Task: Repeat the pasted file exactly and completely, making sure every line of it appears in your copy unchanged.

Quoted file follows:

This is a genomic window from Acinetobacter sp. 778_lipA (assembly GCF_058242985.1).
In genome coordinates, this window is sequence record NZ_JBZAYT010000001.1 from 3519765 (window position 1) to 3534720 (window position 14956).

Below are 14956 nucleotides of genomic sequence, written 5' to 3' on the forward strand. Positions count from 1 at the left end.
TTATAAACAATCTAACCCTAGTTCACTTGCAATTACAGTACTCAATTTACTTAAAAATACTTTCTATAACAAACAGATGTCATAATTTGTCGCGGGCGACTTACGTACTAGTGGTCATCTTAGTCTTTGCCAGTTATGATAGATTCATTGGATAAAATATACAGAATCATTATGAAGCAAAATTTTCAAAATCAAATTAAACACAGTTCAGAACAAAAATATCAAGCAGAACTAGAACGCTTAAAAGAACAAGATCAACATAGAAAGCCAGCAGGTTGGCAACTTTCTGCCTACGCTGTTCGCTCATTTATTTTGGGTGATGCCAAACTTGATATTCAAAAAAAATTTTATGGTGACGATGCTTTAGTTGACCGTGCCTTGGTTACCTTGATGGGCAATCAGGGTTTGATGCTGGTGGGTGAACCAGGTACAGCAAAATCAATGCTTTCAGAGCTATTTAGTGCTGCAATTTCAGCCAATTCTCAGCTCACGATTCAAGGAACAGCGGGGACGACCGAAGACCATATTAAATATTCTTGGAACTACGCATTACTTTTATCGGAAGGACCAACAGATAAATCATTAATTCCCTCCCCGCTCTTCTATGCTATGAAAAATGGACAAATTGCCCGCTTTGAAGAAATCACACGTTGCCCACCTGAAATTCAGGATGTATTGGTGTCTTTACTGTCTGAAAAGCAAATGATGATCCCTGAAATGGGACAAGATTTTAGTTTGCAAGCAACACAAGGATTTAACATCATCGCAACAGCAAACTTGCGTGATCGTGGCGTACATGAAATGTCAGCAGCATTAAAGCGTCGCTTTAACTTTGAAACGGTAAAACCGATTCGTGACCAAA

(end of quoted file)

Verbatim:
This is a genomic window from Acinetobacter sp. 778_lipA (assembly GCF_058242985.1).
In genome coordinates, this window is sequence record NZ_JBZAYT010000001.1 from 3519765 (window position 1) to 3534720 (window position 14956).

Below are 14956 nucleotides of genomic sequence, written 5' to 3' on the forward strand. Positions count from 1 at the left end.
TTATAAACAATCTAACCCTAGTTCACTTGCAATTACAGTACTCAATTTACTTAAAAATACTTTCTATAACAAACAGATGTCATAATTTGTCGCGGGCGACTTACGTACTAGTGGTCATCTTAGTCTTTGCCAGTTATGATAGATTCATTGGATAAAATATACAGAATCATTATGAAGCAAAATTTTCAAAATCAAATTAAACACAGTTCAGAACAAAAATATCAAGCAGAACTAGAACGCTTAAAAGAACAAGATCAACATAGAAAGCCAGCAGGTTGGCAACTTTCTGCCTACGCTGTTCGCTCATTTATTTTGGGTGATGCCAAACTTGATATTCAAAAAAAATTTTATGGTGACGATGCTTTAGTTGACCGTGCCTTGGTTACCTTGATGGGCAATCAGGGTTTGATGCTGGTGGGTGAACCAGGTACAGCAAAATCAATGCTTTCAGAGCTATTTAGTGCTGCAATTTCAGCCAATTCTCAGCTCACGATTCAAGGAACAGCGGGGACGACCGAAGACCATATTAAATATTCTTGGAACTACGCATTACTTTTATCGGAAGGACCAACAGATAAATCATTAATTCCCTCCCCGCTCTTCTATGCTATGAAAAATGGACAAATTGCCCGCTTTGAAGAAATCACACGTTGCCCACCTGAAATTCAGGATGTATTGGTGTCTTTACTGTCTGAAAAGCAAATGATGATCCCTGAAATGGGACAAGATTTTAGTTTGCAAGCAACACAAGGATTTAACATCATCGCAACAGCAAACTTGCGTGATCGTGGCGTACATGAAATGTCAGCAGCATTAAAGCGTCGCTTTAACTTTGAAACGGTAAAACCGATTCGTGACCAAA